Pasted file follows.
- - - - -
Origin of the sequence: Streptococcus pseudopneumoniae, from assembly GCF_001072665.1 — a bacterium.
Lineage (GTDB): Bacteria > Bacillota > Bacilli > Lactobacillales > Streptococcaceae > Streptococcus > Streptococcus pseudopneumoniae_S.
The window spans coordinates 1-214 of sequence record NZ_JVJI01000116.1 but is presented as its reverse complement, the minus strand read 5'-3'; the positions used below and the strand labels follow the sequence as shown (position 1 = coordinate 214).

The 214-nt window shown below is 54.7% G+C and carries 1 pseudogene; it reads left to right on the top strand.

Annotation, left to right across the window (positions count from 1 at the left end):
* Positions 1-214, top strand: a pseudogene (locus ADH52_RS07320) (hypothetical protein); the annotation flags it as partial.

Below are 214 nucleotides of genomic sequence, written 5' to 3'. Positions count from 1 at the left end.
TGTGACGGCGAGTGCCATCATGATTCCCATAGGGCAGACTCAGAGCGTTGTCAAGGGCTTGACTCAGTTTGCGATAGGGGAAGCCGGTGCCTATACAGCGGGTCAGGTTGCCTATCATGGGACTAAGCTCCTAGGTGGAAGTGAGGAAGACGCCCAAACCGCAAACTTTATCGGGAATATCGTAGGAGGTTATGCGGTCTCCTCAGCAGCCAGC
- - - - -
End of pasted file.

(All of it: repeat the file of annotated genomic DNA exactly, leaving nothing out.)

Origin of the sequence: Streptococcus pseudopneumoniae, from assembly GCF_001072665.1 — a bacterium.
Lineage (GTDB): Bacteria > Bacillota > Bacilli > Lactobacillales > Streptococcaceae > Streptococcus > Streptococcus pseudopneumoniae_S.
The window spans coordinates 1-214 of sequence record NZ_JVJI01000116.1 but is presented as its reverse complement, the minus strand read 5'-3'; the positions used below and the strand labels follow the sequence as shown (position 1 = coordinate 214).

The 214-nt window shown below is 54.7% G+C and carries 1 pseudogene; it reads left to right on the top strand.

Annotation, left to right across the window (positions count from 1 at the left end):
* Positions 1-214, top strand: a pseudogene (locus ADH52_RS07320) (hypothetical protein); the annotation flags it as partial.

Below are 214 nucleotides of genomic sequence, written 5' to 3'. Positions count from 1 at the left end.
TGTGACGGCGAGTGCCATCATGATTCCCATAGGGCAGACTCAGAGCGTTGTCAAGGGCTTGACTCAGTTTGCGATAGGGGAAGCCGGTGCCTATACAGCGGGTCAGGTTGCCTATCATGGGACTAAGCTCCTAGGTGGAAGTGAGGAAGACGCCCAAACCGCAAACTTTATCGGGAATATCGTAGGAGGTTATGCGGTCTCCTCAGCAGCCAGC